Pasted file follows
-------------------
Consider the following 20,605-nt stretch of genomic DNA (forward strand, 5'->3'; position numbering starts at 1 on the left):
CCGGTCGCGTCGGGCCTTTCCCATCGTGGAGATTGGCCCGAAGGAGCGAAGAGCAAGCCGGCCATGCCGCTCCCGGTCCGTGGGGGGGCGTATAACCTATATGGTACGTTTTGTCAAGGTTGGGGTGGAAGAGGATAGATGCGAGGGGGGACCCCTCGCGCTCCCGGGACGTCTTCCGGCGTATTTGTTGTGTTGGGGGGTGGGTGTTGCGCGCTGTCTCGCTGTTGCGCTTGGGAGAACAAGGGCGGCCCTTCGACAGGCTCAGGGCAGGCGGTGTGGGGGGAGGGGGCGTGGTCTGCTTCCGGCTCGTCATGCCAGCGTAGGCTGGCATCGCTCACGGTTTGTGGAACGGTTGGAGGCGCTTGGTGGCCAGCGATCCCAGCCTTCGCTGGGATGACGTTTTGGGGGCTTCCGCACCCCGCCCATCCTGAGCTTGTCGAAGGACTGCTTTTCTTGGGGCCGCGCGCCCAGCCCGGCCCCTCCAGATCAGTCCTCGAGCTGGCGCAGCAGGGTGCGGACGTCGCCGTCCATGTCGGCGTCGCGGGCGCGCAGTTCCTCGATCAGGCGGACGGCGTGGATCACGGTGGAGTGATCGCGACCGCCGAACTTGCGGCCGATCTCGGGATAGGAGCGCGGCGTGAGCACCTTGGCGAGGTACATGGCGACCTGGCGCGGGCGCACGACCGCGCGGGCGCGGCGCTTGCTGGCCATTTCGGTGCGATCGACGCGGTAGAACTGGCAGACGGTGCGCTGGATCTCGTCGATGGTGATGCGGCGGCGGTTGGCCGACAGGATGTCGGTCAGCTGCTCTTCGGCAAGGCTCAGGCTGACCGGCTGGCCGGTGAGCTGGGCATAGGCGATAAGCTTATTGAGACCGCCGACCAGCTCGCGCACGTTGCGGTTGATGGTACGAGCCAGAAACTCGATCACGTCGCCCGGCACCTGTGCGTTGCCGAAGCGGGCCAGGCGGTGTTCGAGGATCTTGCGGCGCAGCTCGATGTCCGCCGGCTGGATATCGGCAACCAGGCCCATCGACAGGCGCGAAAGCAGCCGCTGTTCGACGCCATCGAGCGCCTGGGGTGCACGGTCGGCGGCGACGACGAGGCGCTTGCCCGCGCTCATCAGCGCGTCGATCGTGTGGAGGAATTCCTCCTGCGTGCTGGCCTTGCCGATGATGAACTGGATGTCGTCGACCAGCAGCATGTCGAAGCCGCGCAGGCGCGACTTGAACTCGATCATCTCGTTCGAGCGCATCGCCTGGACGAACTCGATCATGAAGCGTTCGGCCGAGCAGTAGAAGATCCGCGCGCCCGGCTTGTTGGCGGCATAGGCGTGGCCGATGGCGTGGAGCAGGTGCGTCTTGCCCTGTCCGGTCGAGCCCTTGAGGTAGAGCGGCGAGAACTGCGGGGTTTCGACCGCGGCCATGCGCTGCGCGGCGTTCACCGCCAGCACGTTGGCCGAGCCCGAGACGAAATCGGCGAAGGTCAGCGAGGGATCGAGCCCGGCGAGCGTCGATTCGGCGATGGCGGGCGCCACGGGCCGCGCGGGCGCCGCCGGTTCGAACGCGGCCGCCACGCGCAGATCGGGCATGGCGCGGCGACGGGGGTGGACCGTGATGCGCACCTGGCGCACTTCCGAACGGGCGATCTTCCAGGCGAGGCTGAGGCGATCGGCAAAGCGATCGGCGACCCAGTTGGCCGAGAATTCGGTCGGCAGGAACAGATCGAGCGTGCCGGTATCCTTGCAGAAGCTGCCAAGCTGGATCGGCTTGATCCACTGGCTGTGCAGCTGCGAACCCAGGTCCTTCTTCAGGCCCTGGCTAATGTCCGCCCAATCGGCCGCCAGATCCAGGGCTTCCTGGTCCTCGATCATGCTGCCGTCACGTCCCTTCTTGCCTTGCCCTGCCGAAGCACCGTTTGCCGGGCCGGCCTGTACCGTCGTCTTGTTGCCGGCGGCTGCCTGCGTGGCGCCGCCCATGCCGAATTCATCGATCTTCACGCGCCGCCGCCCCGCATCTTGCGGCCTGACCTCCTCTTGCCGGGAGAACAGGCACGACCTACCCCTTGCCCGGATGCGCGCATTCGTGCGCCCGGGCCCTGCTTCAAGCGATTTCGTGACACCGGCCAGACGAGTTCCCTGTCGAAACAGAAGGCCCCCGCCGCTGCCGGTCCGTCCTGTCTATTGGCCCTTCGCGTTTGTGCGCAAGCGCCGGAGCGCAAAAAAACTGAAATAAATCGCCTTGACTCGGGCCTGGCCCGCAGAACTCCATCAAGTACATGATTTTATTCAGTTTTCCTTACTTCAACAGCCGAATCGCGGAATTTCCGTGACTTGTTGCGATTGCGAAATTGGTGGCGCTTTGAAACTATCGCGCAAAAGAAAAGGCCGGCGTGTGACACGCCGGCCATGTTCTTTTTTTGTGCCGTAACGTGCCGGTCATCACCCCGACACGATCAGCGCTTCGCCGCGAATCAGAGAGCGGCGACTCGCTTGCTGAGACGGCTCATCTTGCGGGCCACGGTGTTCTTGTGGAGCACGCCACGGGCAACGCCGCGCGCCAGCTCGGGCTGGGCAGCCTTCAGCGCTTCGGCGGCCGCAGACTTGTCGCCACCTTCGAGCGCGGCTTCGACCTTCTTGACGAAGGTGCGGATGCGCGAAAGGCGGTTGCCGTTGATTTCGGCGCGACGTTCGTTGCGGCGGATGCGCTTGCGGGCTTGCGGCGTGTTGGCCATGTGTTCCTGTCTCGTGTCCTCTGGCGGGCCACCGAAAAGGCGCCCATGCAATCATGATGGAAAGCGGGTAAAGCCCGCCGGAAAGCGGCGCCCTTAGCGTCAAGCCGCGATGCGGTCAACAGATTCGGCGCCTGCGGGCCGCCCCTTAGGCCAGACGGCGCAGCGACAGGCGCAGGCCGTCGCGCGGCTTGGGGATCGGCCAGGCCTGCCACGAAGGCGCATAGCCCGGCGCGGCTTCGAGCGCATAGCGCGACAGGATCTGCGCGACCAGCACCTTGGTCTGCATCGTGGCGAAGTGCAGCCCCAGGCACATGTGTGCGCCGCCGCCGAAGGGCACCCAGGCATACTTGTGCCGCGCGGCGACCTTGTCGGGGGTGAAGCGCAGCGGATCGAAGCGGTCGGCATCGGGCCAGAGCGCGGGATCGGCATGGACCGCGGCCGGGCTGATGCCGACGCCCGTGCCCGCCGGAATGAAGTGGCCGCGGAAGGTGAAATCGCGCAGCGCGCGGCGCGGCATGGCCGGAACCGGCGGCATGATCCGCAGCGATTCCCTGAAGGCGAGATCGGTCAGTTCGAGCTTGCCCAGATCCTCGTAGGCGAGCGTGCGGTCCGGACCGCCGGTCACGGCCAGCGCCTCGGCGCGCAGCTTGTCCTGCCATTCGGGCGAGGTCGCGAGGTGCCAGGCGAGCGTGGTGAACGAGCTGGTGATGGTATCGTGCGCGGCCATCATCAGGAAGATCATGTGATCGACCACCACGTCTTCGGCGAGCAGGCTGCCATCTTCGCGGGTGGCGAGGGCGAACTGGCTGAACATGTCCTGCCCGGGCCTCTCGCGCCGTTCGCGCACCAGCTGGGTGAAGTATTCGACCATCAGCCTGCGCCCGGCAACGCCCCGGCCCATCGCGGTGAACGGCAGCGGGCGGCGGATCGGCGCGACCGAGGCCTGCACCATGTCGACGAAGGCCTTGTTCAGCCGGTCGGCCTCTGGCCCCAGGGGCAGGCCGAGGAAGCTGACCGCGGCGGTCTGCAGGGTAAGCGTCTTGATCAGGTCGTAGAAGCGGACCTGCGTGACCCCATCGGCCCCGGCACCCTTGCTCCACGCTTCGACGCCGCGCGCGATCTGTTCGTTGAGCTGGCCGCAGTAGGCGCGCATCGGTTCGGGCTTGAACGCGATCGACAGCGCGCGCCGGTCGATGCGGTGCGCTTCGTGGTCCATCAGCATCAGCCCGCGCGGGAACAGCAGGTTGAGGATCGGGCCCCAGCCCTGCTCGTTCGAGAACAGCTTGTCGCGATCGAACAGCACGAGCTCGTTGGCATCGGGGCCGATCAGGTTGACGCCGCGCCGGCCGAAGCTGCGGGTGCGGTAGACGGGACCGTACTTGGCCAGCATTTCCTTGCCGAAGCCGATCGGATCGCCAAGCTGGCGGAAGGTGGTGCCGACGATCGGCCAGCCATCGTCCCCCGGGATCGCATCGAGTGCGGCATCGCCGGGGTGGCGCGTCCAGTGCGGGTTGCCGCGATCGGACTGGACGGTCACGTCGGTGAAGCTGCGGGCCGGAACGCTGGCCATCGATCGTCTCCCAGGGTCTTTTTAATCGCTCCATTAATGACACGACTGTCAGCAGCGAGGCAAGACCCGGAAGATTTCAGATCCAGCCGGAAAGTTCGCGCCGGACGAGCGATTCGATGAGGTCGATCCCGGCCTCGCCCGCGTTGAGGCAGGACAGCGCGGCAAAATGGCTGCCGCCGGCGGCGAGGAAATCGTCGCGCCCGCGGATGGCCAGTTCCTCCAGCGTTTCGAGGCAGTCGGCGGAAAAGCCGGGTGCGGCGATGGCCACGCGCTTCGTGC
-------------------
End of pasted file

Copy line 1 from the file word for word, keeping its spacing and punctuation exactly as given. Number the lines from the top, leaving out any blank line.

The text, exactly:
Consider the following 20,605-nt stretch of genomic DNA (forward strand, 5'->3'; position numbering starts at 1 on the left):